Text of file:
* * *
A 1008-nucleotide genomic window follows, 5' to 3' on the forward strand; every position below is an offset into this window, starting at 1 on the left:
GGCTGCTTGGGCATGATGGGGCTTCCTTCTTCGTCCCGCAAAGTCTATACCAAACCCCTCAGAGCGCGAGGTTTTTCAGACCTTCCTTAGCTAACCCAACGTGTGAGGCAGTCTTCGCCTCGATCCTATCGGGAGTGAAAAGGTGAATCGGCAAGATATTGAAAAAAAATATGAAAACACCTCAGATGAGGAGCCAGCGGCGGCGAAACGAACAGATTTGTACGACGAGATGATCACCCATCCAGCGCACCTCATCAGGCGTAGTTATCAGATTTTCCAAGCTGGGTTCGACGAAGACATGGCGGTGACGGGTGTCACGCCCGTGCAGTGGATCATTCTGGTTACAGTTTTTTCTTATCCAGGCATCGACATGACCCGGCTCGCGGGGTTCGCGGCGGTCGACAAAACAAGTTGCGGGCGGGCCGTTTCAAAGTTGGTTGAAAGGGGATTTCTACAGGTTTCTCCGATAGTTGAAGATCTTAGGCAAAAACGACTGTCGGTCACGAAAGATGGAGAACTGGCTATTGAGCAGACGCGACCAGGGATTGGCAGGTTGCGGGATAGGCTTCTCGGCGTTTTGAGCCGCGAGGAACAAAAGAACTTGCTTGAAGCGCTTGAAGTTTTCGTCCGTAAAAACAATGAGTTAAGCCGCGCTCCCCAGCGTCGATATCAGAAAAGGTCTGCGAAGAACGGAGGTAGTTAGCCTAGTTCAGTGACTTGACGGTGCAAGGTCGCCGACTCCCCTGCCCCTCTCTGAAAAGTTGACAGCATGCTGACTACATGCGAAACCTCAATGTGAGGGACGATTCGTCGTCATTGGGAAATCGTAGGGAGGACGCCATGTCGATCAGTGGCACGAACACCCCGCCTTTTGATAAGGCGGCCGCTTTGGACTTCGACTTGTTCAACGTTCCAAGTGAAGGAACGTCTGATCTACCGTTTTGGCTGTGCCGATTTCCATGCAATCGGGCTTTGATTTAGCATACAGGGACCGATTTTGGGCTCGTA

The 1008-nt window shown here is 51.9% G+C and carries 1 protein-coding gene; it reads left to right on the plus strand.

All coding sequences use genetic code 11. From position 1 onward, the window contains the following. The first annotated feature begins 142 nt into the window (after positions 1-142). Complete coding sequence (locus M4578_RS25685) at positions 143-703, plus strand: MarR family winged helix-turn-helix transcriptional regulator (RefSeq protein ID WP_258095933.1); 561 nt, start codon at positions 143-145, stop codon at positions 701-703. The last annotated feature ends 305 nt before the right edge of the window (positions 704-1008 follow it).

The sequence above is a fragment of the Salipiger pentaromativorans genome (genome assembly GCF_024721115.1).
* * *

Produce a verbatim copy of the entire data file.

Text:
A 1008-nucleotide genomic window follows, 5' to 3' on the forward strand; every position below is an offset into this window, starting at 1 on the left:
GGCTGCTTGGGCATGATGGGGCTTCCTTCTTCGTCCCGCAAAGTCTATACCAAACCCCTCAGAGCGCGAGGTTTTTCAGACCTTCCTTAGCTAACCCAACGTGTGAGGCAGTCTTCGCCTCGATCCTATCGGGAGTGAAAAGGTGAATCGGCAAGATATTGAAAAAAAATATGAAAACACCTCAGATGAGGAGCCAGCGGCGGCGAAACGAACAGATTTGTACGACGAGATGATCACCCATCCAGCGCACCTCATCAGGCGTAGTTATCAGATTTTCCAAGCTGGGTTCGACGAAGACATGGCGGTGACGGGTGTCACGCCCGTGCAGTGGATCATTCTGGTTACAGTTTTTTCTTATCCAGGCATCGACATGACCCGGCTCGCGGGGTTCGCGGCGGTCGACAAAACAAGTTGCGGGCGGGCCGTTTCAAAGTTGGTTGAAAGGGGATTTCTACAGGTTTCTCCGATAGTTGAAGATCTTAGGCAAAAACGACTGTCGGTCACGAAAGATGGAGAACTGGCTATTGAGCAGACGCGACCAGGGATTGGCAGGTTGCGGGATAGGCTTCTCGGCGTTTTGAGCCGCGAGGAACAAAAGAACTTGCTTGAAGCGCTTGAAGTTTTCGTCCGTAAAAACAATGAGTTAAGCCGCGCTCCCCAGCGTCGATATCAGAAAAGGTCTGCGAAGAACGGAGGTAGTTAGCCTAGTTCAGTGACTTGACGGTGCAAGGTCGCCGACTCCCCTGCCCCTCTCTGAAAAGTTGACAGCATGCTGACTACATGCGAAACCTCAATGTGAGGGACGATTCGTCGTCATTGGGAAATCGTAGGGAGGACGCCATGTCGATCAGTGGCACGAACACCCCGCCTTTTGATAAGGCGGCCGCTTTGGACTTCGACTTGTTCAACGTTCCAAGTGAAGGAACGTCTGATCTACCGTTTTGGCTGTGCCGATTTCCATGCAATCGGGCTTTGATTTAGCATACAGGGACCGATTTTGGGCTCGTA

The 1008-nt window shown here is 51.9% G+C and carries 1 protein-coding gene; it reads left to right on the plus strand.

All coding sequences use genetic code 11. From position 1 onward, the window contains the following. The first annotated feature begins 142 nt into the window (after positions 1-142). Complete coding sequence (locus M4578_RS25685) at positions 143-703, plus strand: MarR family winged helix-turn-helix transcriptional regulator (RefSeq protein ID WP_258095933.1); 561 nt, start codon at positions 143-145, stop codon at positions 701-703. The last annotated feature ends 305 nt before the right edge of the window (positions 704-1008 follow it).

The sequence above is a fragment of the Salipiger pentaromativorans genome (genome assembly GCF_024721115.1).